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Amtrak does not go to Daytona Beach.  I would have to bike about thirty miles inland to a town called Deland,  where a train leaves for North Carolina at eight-thirty in the evening.

The next day on the way out, the older part of Daytona had some colorful neighborhoods.

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I was willing to take a circuitous route to avoid the four lane highway, but ended up on some dead end roads in board flat unpopulated pine forests. Google Maps alert: your program is wonderful, except that it does not show when a traffic-free paved road through the woods turns into an unpaved set of car tracks covered in loose sand!

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I ended up cycling many more miles than anticipated, and finally going most of the way on the unpleasant four lane highway.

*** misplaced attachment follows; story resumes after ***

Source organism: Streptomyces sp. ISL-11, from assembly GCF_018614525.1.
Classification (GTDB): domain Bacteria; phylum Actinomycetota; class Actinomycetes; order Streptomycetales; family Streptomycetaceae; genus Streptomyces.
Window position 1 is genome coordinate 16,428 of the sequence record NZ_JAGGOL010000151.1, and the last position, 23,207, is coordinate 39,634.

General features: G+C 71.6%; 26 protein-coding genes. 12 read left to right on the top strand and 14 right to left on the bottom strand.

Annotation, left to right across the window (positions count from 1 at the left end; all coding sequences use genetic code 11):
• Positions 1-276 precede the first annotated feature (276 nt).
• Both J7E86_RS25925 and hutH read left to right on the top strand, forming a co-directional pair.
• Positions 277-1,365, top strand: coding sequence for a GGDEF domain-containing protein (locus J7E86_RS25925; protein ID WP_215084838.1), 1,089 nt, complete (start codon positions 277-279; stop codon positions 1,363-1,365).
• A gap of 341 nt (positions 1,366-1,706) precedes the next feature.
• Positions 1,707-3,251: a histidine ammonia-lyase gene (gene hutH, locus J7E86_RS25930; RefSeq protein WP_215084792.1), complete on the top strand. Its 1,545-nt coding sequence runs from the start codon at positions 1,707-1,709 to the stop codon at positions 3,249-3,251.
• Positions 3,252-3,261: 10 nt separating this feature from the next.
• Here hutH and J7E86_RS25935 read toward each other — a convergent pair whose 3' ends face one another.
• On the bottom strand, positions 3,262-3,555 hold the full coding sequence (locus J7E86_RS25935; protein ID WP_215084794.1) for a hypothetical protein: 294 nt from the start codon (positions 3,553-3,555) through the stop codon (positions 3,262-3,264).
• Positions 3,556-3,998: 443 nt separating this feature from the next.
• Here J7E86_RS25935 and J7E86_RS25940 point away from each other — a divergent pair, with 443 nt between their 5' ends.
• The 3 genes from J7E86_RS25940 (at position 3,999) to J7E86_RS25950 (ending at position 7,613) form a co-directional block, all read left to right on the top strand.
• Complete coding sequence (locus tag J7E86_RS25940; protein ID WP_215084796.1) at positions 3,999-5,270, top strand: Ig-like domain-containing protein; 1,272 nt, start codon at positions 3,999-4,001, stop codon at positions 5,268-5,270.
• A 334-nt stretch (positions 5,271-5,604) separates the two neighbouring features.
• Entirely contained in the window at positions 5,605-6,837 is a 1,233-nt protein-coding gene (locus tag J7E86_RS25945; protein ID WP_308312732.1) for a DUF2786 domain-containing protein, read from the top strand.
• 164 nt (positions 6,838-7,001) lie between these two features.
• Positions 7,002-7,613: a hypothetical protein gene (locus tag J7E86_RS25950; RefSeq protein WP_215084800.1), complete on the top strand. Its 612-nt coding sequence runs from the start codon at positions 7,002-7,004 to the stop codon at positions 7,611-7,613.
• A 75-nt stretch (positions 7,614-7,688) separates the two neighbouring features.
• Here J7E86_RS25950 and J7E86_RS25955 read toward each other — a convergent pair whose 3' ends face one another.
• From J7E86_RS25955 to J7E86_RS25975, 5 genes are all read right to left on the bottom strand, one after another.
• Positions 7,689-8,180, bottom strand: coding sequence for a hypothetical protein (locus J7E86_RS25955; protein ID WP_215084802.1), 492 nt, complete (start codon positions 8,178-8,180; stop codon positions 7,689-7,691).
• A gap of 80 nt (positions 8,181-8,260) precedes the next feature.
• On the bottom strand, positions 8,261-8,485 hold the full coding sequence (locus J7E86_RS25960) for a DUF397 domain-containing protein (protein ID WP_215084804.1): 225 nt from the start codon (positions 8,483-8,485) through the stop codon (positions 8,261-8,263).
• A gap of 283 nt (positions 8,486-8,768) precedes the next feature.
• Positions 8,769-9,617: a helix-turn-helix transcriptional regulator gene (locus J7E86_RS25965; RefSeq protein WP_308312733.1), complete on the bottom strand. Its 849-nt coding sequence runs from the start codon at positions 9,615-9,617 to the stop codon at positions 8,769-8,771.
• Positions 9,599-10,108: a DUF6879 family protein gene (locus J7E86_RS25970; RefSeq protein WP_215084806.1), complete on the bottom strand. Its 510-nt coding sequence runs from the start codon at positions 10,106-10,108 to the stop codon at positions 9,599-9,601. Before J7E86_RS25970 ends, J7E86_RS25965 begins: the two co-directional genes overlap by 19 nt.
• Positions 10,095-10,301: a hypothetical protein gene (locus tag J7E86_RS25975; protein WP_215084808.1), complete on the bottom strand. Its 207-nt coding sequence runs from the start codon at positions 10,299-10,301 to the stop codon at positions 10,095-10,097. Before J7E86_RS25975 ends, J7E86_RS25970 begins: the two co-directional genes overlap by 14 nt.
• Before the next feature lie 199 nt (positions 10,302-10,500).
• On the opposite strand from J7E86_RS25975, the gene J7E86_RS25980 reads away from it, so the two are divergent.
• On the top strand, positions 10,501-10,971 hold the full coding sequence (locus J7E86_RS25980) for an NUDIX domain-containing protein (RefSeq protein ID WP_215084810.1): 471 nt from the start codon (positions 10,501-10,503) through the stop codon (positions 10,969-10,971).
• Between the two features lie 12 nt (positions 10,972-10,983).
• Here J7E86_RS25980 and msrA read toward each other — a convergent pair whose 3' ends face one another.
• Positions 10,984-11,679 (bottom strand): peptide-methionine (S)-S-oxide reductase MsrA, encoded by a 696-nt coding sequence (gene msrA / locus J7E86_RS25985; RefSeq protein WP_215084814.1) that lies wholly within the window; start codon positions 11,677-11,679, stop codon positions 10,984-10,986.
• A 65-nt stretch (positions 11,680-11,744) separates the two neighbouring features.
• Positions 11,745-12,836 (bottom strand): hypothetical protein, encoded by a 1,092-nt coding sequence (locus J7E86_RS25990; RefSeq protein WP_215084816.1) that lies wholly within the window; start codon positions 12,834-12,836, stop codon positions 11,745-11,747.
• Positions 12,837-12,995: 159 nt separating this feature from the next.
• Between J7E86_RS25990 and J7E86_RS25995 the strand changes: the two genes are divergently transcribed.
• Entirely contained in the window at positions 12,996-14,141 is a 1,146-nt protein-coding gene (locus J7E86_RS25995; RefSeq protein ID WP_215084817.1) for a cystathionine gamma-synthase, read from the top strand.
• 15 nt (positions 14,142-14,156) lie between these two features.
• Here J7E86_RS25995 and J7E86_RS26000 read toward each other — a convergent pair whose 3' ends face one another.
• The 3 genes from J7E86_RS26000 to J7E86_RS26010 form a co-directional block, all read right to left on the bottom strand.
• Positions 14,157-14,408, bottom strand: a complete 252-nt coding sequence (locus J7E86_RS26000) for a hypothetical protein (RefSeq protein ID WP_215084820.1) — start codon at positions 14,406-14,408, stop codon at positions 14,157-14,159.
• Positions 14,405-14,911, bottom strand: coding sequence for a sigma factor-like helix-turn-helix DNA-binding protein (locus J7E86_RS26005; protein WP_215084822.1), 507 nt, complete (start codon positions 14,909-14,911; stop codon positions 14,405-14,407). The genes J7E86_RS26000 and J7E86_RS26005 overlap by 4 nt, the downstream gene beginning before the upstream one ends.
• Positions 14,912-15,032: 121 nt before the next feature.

Deland is a pretty town, home of Stetson University, and lots of Spanish moss dripping live oaks on a suddenly hilly landscape. I had a nice dinner downtown.

I am glad I gave myself some time cushion, and that I brought my bike lights, because the Deland Amtrak station is really quite far out of town. I ended up pedaling several miles along dark country roads. It was a classic old train station, sitting by itself in the darkness.

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The train actually showed up on time, and it was not as full as the previous southbound trip. I got so much sleep that night that the next morning I was inspired to bicycle from the Cary train station to my home in Chapel Hill.

Comments
  1. ydnic1 says:

    Paco, you always take great pictures, but that last one of the train station is fabulous. Nice reporting once again. Just be careful.